mind over matter

Memo to new CEOs: Managing expectations is more important than actual performance

November 22, 2013
November 22, 2013

Microsoft and Lululemon Athletica couldn’t be further apart in terms of what they sell, or how they operate. But the two struggling companies share a common problem: Both are in a desperate search for a new CEO, following the pending departures of leaders with big personalities.

And as the share prices of both companies show, the success of the new leaders who fill those vacancies won’t just depend on good salesmanship. It will also depend heavily on managing the expectations of investors, whose views of the companies’ values rest largely on their opinions of the departing CEOs (Steve Ballmer at Microsoft and Christine Day at Lululemon). Take a look:

Lululemon’s next CEO has a tough act to follow

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Day, who took the helm at Lululemon in 2008 as a 20-year veteran of Starbucks, is famed on Wall Street for transforming the athletics company into a global powerhouse, which for many reasons is considered a remarkable retail feat. Granted, Day stepped down following an embarrassing see-through pants scandal, but her positive impact on the company remains intact. The company’s annual revenue and market value both surged by 500% during her tenure. 

Following that kind of growth won’t be easy for the incoming CEO. And her successor has to make up for operational mistakes like these since she announced her resignation, as well as a damaging gaffe by its founder, who tried to blame the company’s problems on female body shapes. As a result, the company’s most recent earnings represent its first declining profit growth 15 quarters. Sales growth has also declined. Buckingham Research analyst John Zolidis describes Lululemon as a “classic case of a small company that rode a wave of demand, grew too fast, and is over-earning.”

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To compensate, the next CEO, Zolidis says, will need to convince investors that sales growth should take a backseat to improving the company’s supply chain, distribution and IT systems—investments that won’t pay off in the short-term.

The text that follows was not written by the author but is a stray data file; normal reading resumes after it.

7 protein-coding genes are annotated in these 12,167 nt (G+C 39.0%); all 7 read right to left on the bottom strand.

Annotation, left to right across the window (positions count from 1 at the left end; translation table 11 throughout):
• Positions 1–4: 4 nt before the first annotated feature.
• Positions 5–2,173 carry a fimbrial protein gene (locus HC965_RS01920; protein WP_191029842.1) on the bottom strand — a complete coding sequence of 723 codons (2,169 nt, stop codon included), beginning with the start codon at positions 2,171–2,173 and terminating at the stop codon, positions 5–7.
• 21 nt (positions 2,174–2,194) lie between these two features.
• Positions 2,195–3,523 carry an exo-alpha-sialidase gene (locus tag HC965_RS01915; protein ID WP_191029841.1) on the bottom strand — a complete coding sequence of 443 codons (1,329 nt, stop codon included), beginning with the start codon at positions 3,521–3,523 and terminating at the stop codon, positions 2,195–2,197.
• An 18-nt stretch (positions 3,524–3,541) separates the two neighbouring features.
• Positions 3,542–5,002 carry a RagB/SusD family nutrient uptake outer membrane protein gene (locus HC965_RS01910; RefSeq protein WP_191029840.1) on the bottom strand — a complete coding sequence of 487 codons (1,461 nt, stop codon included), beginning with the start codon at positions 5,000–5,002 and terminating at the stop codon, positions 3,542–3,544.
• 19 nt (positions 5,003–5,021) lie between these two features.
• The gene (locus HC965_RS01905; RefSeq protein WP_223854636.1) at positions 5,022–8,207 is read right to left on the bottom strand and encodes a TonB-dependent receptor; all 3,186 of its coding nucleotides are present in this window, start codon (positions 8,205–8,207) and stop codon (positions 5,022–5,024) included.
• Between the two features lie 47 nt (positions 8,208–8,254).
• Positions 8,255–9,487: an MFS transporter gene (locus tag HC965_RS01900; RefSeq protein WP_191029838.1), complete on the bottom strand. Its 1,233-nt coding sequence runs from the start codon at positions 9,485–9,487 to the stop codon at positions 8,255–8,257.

Microsoft’s next CEO doesn’t

As for Microsoft, since outgoing CEO Ballmer announced plans to step aside, the company’s shares are up nearly 16% and flirting with their highest levels since the dot-com boom. Microsoft investors couldn’t be more eager to welcome the company’s third leader in 38 years.

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Compared to the challenges ahead at Lululemon, the gig at Microsoft is undeniably much bigger; the company has 26 times the market value and 16 times as many employees. But Ballmer’s strategic missteps suggest that the bar for his successor is much lower. In fact, the next CEO at Microsoft is arguably set up nicely to succeed.

Once the undisputed leader of the technology sector, Microsoft became a follower under Ballmer, spending huge sums trying to establish a foothold firstly in online search, and now in consumer devices. The company failed to anticipate the seismic shift away from PCs and into mobile devices, and its Windows operating system and related software is grasping for relevance as Apple’s iOS and Google’s Android dominate.

Yet, for all Ballmer’s mistakes, the company remains highly profitable, with fast-growing and promising enterprise software and cloud computing businesses. And the next CEO will still have a mountain of cash to play with, even after shareholder-friendly initiatives like share buybacks and dividend increases.

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Microsoft’s board wants the next CEO to transform the company into more of a devices and services organization. Since recent devices like the Surface tablet have underwhelmed consumers, and represent only a fraction of Microsoft’s overall business, the incoming CEO has nowhere to go but up.

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